The Birth of Floriwood or the Hindu Gardens of Felipe Cardeña
by Yoss


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If according to an old, oxidized, academic definition, art is first of all what stirs up a definite response in the onlooker, then nobody can deny this condition to the collages of this industrious Spanish artist. His variegated compositions, patiently worked by means of the traditional method of cutting and pasting, won’t leave anyone indifferent… at any level.
One can rightly surmise that the naive man of the street, unaware of the sophisticated conventions of artistic circles, will plainly and easily find «beautiful» these works. On a multicolored carpet, where flowers are the main – if not the unique – ingredient, various icons, belonging to pop culture as well as to traditional religious imagery (be it Christian or Hindu), unfold their protagonist charm. I know quite a lot of housewives, regular consumers of soap operas and buyers of posters of their favorite actors, who could put without hesitation a collage of Felipe Cardeña at the head of their bed or in their drawing-room to boast of it for months and months, in front of their friends.
One would even expect that the pedant who thinks to be a connoisseur just because he is able to tell a Picasso from a Dalí, will flatly repudiate these collages because of the trivial and cheap quality of their heroes, wide ranging from Rocky to Batman, passing through pussycat teens manga style. And because of the obvious bad taste of their profusion of ultra-colored flowers (all those flowers, unavoidable in any imagery of beauty), which reminds us of the gaudy and often incongruent choreography of Bollywood films. Because they are, in a word, the epitome of kitsch, of trivial pseudo-art, of the worst of mass culture that every cultivated person, eager for distinction, must automatically reject.
But in these collages there’s much more than that.
Because, beyond instant and superficial enchantment or beyond aristocratic and contemptuous rejection, there begins the realm of camp, of endless irony. Beyond the obvious and the mere appearance, the Hindu gardens of this ironic Spanish artist of form open their polychrome gates.
Obligatory references in front of his work, are the hippie years, the Flower Power, the Swingin’ London, the psychedelics, the LSD visions, the lessons of don Juan by Castañeda and his mescal distilled from peyote, the Beatles and their absurd relation with Maharishi… in a word of the hot summer ’68, when imagination almost got the power, even if once it got it, in all likelihood it would only shrug its shoulders in pure indifference.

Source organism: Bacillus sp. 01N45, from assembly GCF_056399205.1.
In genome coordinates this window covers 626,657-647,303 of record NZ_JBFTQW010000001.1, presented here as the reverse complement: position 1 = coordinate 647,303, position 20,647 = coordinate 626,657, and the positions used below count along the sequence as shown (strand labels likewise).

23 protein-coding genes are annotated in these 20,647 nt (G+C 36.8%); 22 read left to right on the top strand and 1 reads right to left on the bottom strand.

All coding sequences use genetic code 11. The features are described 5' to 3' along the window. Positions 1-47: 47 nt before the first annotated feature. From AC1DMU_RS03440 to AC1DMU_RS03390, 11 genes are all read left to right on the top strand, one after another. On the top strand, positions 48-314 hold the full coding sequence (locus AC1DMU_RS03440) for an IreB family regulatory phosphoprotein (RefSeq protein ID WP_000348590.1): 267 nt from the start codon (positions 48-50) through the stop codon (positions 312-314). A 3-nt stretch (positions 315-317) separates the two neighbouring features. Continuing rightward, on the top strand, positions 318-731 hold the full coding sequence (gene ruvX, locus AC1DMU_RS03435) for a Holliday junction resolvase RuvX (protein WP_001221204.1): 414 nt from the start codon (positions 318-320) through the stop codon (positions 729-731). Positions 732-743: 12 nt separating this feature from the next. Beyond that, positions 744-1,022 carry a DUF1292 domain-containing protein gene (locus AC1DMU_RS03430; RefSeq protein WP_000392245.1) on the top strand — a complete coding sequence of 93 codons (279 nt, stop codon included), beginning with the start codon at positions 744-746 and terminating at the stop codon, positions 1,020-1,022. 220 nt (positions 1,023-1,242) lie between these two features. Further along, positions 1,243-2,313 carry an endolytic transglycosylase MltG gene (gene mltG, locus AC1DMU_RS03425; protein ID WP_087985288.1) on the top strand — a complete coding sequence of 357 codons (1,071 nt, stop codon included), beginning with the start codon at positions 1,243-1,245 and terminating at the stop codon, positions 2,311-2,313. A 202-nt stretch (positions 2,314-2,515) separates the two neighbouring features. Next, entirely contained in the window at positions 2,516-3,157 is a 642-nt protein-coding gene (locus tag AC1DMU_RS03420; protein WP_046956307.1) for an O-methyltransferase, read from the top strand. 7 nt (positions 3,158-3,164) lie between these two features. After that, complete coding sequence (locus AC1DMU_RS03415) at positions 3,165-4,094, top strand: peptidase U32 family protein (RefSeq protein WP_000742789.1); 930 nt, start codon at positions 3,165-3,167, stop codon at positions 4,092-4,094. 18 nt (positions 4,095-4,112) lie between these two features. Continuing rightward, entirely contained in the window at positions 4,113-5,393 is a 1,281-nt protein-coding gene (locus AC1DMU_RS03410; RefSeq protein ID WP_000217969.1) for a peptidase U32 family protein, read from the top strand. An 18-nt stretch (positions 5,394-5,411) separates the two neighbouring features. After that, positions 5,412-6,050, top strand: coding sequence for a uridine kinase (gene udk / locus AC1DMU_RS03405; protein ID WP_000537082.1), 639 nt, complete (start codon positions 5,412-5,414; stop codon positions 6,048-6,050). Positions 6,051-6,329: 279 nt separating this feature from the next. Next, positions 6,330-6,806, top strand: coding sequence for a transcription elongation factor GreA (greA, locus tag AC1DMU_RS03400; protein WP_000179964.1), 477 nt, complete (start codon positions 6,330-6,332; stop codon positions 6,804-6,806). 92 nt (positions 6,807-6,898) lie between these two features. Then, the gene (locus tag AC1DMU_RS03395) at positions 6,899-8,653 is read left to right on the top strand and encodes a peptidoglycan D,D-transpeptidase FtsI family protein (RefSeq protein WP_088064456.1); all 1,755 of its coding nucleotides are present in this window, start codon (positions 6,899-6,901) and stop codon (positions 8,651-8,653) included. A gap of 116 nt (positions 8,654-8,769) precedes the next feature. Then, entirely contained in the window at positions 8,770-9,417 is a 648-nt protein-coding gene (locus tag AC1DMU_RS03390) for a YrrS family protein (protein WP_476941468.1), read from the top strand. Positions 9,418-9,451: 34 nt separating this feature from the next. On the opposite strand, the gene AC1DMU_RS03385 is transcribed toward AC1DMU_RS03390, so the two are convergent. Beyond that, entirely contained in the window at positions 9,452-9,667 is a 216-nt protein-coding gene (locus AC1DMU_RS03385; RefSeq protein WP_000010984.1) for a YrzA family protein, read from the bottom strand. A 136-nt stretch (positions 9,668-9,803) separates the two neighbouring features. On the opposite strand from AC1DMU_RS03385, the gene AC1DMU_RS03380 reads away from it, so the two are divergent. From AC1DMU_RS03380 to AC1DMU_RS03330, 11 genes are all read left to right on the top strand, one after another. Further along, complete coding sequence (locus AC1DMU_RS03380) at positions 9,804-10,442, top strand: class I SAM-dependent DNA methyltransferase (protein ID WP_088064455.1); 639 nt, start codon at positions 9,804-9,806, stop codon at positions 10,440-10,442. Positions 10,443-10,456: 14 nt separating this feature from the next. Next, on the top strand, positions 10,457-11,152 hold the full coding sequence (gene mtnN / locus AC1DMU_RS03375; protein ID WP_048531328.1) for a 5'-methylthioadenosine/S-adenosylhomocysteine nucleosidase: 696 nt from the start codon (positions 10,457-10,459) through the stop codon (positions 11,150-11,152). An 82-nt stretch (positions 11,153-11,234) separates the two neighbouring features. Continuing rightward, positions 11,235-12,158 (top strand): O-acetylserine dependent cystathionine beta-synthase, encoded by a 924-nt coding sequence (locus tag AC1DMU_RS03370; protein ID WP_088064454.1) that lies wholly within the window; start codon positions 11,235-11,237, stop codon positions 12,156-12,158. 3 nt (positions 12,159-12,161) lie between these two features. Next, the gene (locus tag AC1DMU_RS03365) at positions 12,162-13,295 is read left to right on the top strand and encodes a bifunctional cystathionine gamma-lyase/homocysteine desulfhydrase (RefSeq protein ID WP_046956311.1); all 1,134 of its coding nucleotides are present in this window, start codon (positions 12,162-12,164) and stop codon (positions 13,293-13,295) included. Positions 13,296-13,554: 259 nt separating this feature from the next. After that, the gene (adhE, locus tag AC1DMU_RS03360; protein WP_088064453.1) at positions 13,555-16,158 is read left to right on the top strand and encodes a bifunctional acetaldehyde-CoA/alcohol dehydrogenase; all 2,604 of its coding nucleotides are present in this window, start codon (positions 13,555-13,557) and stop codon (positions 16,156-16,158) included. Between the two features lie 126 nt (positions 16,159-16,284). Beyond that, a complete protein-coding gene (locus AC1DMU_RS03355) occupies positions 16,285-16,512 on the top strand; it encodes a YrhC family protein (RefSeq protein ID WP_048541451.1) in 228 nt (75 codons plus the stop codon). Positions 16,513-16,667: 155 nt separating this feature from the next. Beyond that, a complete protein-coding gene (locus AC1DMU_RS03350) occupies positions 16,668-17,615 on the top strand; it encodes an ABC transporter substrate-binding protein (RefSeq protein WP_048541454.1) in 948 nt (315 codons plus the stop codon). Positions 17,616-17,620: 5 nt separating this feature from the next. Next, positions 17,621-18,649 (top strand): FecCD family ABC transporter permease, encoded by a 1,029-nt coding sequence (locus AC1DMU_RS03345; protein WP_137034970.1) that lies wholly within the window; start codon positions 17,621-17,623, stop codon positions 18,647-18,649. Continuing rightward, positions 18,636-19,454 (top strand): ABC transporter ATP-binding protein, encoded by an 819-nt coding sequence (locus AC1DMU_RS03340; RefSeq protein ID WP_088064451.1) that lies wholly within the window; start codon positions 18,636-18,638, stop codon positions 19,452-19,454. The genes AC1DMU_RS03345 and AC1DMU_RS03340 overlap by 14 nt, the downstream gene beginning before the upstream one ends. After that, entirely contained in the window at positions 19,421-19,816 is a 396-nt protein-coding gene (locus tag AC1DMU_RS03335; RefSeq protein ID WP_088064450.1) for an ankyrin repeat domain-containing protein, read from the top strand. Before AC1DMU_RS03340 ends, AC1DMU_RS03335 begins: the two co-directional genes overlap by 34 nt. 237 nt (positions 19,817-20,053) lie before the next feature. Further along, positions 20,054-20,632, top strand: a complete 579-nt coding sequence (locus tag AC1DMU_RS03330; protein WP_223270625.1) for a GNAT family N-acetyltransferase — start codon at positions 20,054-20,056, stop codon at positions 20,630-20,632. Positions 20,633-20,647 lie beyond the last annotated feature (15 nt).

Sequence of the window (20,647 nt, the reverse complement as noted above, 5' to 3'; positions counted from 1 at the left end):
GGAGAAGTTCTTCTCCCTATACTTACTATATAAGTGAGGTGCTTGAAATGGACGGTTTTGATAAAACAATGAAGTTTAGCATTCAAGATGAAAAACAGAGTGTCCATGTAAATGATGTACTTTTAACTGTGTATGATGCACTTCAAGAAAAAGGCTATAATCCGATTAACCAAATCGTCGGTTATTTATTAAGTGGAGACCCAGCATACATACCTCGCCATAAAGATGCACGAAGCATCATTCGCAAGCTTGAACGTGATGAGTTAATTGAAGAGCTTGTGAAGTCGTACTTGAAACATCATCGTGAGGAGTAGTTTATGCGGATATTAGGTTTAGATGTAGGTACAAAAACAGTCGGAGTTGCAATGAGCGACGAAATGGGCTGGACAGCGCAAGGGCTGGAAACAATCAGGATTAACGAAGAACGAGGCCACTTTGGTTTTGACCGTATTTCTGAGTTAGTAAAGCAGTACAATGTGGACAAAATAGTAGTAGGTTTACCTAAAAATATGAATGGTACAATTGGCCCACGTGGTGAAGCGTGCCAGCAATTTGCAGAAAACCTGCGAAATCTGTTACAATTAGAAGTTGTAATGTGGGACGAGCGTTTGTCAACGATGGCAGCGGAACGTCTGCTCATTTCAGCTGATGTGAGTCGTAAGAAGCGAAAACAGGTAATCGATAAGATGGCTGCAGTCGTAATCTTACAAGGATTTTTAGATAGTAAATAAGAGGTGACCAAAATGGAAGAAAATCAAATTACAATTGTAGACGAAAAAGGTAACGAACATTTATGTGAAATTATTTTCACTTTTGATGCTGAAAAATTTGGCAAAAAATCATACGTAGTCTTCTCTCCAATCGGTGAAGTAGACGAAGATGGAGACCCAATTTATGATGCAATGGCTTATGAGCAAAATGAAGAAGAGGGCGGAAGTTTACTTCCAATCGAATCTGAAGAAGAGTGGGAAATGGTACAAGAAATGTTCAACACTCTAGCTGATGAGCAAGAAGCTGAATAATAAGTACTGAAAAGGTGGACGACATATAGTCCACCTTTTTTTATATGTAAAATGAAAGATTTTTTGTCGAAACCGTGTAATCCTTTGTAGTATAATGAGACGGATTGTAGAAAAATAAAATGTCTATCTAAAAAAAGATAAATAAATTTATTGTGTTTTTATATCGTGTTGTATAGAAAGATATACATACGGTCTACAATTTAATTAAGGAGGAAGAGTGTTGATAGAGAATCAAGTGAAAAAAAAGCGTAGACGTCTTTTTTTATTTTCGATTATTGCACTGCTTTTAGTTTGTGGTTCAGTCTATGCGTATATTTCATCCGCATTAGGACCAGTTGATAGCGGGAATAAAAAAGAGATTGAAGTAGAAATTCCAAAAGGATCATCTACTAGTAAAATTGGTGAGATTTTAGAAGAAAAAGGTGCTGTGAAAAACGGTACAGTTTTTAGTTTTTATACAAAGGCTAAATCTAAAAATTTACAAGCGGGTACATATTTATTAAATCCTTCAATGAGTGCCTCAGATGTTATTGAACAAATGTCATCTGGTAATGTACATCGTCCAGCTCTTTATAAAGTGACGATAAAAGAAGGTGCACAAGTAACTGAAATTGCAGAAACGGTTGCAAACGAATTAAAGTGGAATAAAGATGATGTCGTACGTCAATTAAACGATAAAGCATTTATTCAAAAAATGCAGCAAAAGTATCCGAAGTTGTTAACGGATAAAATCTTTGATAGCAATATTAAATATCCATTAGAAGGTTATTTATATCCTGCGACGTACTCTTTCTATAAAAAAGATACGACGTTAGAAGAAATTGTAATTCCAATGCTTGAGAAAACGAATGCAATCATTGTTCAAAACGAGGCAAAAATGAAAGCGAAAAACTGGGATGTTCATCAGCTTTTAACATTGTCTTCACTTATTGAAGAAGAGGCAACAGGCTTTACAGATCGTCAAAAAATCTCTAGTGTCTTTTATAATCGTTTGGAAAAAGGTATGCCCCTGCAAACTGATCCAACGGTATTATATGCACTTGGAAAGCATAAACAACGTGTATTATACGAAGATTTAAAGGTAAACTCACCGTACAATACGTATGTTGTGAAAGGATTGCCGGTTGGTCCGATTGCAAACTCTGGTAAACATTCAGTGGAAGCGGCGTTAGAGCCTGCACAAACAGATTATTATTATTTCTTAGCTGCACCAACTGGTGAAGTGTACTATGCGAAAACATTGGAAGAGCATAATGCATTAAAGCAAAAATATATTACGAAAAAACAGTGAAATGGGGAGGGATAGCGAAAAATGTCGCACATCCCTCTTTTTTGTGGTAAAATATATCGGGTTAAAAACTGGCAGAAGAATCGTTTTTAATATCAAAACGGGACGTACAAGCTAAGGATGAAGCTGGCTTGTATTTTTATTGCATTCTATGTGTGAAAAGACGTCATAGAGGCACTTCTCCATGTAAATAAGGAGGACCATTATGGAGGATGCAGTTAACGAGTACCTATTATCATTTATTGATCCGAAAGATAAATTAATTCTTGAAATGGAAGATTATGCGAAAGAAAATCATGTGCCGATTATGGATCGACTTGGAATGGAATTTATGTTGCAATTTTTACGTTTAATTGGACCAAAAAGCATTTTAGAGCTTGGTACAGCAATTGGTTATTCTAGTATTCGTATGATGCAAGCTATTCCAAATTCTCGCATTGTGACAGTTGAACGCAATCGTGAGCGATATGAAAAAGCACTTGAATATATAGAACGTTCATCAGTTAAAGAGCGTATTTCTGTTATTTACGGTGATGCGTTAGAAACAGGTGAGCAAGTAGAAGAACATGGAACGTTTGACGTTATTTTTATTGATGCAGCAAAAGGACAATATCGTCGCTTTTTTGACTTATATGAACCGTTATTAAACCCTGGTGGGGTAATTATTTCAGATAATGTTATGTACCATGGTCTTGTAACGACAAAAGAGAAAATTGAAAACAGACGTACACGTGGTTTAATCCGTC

Felipe was born in ’79, a decade since young people were «realistic and asked for the impossible». Therefore, those years can’t be for him anything but a remote, blurred fatherly reference, as Ismael Serrano, a songwriter from Catalonia, sang in his lyric «Papá, cuéntame otra vez». Legacy of an earlier generation, history parched in books, at best nostalgia for those years of madness and freedom, that changed the twentieth century. Someone else’s recollections, borrowed dreams… but nonetheless vivid.
And now we are in the twenty-first century. The century post everything: post great ideologies, post great utopias, post great disappointments, even post the end of history, according to Fukuyama. A century where postmodernism is not a serious matter, where every artist can and actually must make fun of fun.
Because it is beyond any doubt that Felipe’s respectful embezzlement over the icons of Hinduism is only a joke: trimmed with gold and jewels, posing as for a photo, there are Shiva, Ganesh and especially the charismatic and photogenic Krishna. Sweet irony in the desecrating eye that likens the actual naiveté of gods from a pantheon, which is not only exotic but also almost inexhaustible, to two or three images of saints and religious people of Christianity. As if to say: today they are repeating what we did many centuries ago. As for them, in the unconscious glory of the apogee, and in the «shame» of recollection, as regards ourselves. Anyway, let’s be benevolent to their simple, pure eastern devotion. At least, as much as we are kind to our own western past. Perhaps, are Christian saints and blessed souls amounting to much less than gods and little gods sprung from the fertile imagination of the Brahmans and holy men in the subcontinent, south of Himalayas?